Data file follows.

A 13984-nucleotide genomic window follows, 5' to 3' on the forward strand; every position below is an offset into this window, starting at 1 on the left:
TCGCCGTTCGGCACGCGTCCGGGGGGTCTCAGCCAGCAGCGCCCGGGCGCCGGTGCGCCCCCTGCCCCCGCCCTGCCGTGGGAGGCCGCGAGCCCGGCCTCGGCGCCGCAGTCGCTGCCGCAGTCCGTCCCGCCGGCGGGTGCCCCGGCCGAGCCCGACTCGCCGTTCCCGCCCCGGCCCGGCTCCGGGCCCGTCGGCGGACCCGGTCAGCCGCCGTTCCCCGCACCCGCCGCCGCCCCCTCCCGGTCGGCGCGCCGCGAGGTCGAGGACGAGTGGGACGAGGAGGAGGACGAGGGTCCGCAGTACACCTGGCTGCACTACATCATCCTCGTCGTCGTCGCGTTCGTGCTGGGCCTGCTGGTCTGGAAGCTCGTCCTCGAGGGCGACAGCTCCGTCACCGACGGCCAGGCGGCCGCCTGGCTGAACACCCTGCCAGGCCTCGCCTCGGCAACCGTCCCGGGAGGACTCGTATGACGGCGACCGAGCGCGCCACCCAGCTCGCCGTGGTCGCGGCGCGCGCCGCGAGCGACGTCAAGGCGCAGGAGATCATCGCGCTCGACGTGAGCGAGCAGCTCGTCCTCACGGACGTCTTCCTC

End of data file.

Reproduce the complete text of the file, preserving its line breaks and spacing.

A 13984-nucleotide genomic window follows, 5' to 3' on the forward strand; every position below is an offset into this window, starting at 1 on the left:
TCGCCGTTCGGCACGCGTCCGGGGGGTCTCAGCCAGCAGCGCCCGGGCGCCGGTGCGCCCCCTGCCCCCGCCCTGCCGTGGGAGGCCGCGAGCCCGGCCTCGGCGCCGCAGTCGCTGCCGCAGTCCGTCCCGCCGGCGGGTGCCCCGGCCGAGCCCGACTCGCCGTTCCCGCCCCGGCCCGGCTCCGGGCCCGTCGGCGGACCCGGTCAGCCGCCGTTCCCCGCACCCGCCGCCGCCCCCTCCCGGTCGGCGCGCCGCGAGGTCGAGGACGAGTGGGACGAGGAGGAGGACGAGGGTCCGCAGTACACCTGGCTGCACTACATCATCCTCGTCGTCGTCGCGTTCGTGCTGGGCCTGCTGGTCTGGAAGCTCGTCCTCGAGGGCGACAGCTCCGTCACCGACGGCCAGGCGGCCGCCTGGCTGAACACCCTGCCAGGCCTCGCCTCGGCAACCGTCCCGGGAGGACTCGTATGACGGCGACCGAGCGCGCCACCCAGCTCGCCGTGGTCGCGGCGCGCGCCGCGAGCGACGTCAAGGCGCAGGAGATCATCGCGCTCGACGTGAGCGAGCAGCTCGTCCTCACGGACGTCTTCCTC